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Figure 5. Illustration of the deep learning architecture used for the estimation of PK parameter maps given the DCE image patch-time series as input. All convolutional layers except concatenation layer learn 32 filters whereas concatenation layer learns 64 filters. Every convolutional layer involves a filter size of 4 × 4. ReLU is used as a non-linear activation function after each convolutional and fully connected layer. The size of the outputs from each layer operation [e.g., input, convolution and full connection (FCN)] are also displayed at the bottom of each layer.

2.3.3. Network Training

Among all the follow-up scans we only selected one DCE-MRI scan per subject in our experiments. All these scans were acquired at between 1-3 months post-stroke. For each patients data, we neglected the first and last 5 image slices due to insufficient brain coverage. Among the remaining slices of each patient we randomly selected 20 slices to be considered in analysis. We note that these are the central 20 slices that contain most of the brain regions in overall. Following to this, each 2D DCE image slice was divided into overlapping patches of size 24 × 24 voxels with step size of 6 voxels. This resulted in a collection of approximately 12, 000 patches for every patients data. We applied the same procedure on contrast agent concentration data and target parameter maps required for network training.

All experiments were performed in a leave-one-subject-out fashion, i.e., 30 different networks were trained in total based on both Patlak and eTofts model parameters. Randomly chosen 10, 000 overlapping patches of each subject were split into training (80%) and validation (20%) sets. The networks were trained using the Adam optimizer with a learning rate of 10−3 and a decay rate of 10−4 for maximum number of 200 epochs and a mini-batch size of 1000 patches. Early stopping was applied to prevent poor generalization performance when the validation loss stopped improving within consecutive 15 epochs. In Figure 6 we provide two exemplary plots depicting the changes in training and validation loss over epochs for CNN trained on Patlak and eTofts models. Both losses show a decreasing trend and converge to a minimum. We implemented our code using Keras library with TensorFlow (33) backend, and experiments were run on a NVIDIA GeForce Titan Xp GPU with 12 GB RAM.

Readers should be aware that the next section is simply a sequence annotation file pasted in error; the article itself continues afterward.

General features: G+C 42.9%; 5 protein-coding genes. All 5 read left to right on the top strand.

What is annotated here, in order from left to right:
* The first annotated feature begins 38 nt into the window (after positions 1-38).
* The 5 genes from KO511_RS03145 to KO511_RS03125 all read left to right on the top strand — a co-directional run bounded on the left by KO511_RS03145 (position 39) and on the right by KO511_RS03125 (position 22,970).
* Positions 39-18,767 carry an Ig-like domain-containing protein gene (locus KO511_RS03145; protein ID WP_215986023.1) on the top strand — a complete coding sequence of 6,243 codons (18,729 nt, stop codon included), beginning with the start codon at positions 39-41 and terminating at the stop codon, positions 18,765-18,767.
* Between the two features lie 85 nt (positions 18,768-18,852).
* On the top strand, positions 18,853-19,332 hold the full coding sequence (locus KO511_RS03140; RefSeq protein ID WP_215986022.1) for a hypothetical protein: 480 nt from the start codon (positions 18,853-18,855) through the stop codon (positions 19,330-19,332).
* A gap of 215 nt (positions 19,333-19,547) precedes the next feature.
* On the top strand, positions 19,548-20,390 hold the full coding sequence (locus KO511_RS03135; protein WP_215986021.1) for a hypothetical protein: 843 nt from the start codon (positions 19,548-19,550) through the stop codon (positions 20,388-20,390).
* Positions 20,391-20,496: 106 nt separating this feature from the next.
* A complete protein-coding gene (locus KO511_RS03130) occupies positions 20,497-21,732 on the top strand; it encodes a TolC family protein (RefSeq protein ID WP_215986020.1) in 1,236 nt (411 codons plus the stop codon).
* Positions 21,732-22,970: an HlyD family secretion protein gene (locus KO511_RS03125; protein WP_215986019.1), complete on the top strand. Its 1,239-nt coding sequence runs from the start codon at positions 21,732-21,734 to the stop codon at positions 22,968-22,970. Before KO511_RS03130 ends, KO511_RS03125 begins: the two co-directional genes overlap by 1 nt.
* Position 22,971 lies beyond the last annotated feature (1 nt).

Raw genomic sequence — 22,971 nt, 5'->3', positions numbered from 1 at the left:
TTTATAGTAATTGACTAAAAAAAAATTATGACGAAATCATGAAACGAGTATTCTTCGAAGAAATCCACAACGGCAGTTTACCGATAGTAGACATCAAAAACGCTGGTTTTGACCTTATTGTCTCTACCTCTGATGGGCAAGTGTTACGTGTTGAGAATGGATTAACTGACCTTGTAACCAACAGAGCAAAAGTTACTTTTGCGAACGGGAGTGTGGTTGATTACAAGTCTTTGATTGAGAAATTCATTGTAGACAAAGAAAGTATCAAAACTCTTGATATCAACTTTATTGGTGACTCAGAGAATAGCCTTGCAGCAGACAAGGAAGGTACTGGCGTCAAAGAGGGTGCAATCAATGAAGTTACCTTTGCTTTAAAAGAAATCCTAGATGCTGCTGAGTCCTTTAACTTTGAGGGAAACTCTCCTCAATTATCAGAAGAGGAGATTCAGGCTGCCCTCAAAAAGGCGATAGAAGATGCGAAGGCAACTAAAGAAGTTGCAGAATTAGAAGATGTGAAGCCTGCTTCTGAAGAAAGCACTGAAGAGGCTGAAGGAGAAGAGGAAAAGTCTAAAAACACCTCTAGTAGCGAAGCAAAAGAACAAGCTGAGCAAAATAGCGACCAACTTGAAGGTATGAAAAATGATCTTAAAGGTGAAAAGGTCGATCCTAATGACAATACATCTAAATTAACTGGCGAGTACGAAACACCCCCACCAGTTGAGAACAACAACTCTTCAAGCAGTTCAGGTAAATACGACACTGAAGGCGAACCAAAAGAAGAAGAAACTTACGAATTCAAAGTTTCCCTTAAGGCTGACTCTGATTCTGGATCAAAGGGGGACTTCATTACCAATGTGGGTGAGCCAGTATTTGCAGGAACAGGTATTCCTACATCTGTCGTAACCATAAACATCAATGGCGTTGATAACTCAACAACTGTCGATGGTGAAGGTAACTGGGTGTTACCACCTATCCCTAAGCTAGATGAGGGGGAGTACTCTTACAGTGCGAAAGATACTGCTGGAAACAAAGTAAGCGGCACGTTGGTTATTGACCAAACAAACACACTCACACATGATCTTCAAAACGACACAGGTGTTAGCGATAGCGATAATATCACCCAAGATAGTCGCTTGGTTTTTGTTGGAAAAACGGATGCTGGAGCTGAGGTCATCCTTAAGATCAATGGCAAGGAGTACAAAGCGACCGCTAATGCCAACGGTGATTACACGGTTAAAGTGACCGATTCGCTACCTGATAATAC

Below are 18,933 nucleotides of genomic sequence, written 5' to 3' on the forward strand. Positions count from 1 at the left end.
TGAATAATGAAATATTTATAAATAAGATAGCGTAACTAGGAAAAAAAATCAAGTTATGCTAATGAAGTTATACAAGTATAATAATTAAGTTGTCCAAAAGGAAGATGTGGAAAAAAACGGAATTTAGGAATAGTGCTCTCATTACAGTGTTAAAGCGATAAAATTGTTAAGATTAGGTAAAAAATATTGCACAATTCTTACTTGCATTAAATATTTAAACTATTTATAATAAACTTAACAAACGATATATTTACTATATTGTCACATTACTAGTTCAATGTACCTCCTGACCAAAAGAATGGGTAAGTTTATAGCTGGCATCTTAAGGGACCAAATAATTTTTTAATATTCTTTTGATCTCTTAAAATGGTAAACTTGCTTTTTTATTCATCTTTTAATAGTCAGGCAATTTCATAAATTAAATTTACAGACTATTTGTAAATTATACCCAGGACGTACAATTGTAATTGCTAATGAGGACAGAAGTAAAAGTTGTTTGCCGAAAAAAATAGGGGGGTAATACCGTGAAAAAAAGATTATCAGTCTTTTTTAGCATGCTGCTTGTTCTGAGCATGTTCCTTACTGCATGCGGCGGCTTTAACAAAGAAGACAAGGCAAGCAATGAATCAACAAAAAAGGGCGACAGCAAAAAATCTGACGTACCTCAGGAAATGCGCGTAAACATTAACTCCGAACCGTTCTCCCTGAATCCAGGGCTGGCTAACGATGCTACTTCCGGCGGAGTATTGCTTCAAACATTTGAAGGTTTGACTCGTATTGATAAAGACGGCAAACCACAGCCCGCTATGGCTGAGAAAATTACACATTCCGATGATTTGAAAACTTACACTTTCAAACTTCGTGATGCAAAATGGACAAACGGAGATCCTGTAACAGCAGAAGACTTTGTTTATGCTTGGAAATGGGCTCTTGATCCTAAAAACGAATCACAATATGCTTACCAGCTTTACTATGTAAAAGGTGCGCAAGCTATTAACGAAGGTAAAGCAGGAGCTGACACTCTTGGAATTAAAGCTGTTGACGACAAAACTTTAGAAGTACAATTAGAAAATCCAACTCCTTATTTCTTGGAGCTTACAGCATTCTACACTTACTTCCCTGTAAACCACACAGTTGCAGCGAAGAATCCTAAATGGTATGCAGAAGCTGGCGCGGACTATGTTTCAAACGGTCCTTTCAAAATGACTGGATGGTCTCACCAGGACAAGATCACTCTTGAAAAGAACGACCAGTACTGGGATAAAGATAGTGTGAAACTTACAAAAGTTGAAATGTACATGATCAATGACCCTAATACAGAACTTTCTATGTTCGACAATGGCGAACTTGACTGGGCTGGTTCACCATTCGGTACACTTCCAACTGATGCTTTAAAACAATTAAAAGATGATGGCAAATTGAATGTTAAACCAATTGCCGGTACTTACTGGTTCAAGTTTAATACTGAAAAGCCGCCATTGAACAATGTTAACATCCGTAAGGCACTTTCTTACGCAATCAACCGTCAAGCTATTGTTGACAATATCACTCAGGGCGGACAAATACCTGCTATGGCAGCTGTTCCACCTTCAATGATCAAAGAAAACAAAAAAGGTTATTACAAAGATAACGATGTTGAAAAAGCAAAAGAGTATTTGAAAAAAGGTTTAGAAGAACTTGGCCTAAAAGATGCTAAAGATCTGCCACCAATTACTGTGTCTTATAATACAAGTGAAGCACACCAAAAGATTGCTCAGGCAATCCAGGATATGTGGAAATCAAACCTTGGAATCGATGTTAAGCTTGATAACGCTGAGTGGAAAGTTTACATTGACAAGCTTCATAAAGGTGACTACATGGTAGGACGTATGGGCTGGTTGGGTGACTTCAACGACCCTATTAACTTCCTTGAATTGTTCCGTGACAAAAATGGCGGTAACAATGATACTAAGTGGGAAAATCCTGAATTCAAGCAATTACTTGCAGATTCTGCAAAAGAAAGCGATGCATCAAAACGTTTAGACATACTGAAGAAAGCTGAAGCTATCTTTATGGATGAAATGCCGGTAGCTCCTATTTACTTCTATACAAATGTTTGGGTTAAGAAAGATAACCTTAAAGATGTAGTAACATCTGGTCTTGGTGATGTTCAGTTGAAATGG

FIGURE 6
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Figure 6. Training and validation loss over epochs obtained by training a CNN model using (A) Patlak and (B) eTofts model parameters. Gradual decrease in the loss indicates the efficiency of the network for learning useful representations related to the underlying mapping between the input and output.

2.3.4. Testing

Once the network is trained and network parameters are learned, DCE image-time series data of a test subject can be fed into the network to directly predict the PK parameters. Since the predictions are processed in a patch-wise manner, all overlapping 16 predictions of a neighborhood are averaged to obtain a final value for every individual voxel.

3. Results

3.1. Comparison of Pharmacokinetic Maps

We compare the qualitative PK parameter maps obtained by Patlak model fitting, eTofts model fitting and CNN model trained by either Patlak or eTofts model. Figures 7B,C shows PK parameter maps of an exemplary slice of a patients data. In overall, the parameter maps by CNN model looks very similar with the Patlak model fitting. However, the CNN model produces higher estimates of Ktrans in especially small RSL region as marked on the DCE image in Figure 7A. Moreover, the RSL region is more distinctive and can be discriminated well with respect to other tissues in both the parameter maps of CNN model. For numerical evaluation of output parameter maps, we used two evaluation metrics calculated within the entire brain region: Structural similarity index (SSIM) and normalized root mean square error (nRMSE). These values were calculated by considering the output maps of Patlak model as reference, shown in Figures 7B,C. For Ktrans, we obtain a high SSIM of 0.991 and a low nRMSE of 0.0144. For vp, SSIM is calculated as 0.973 and nRMSE is 0.0168.

FIGURE 7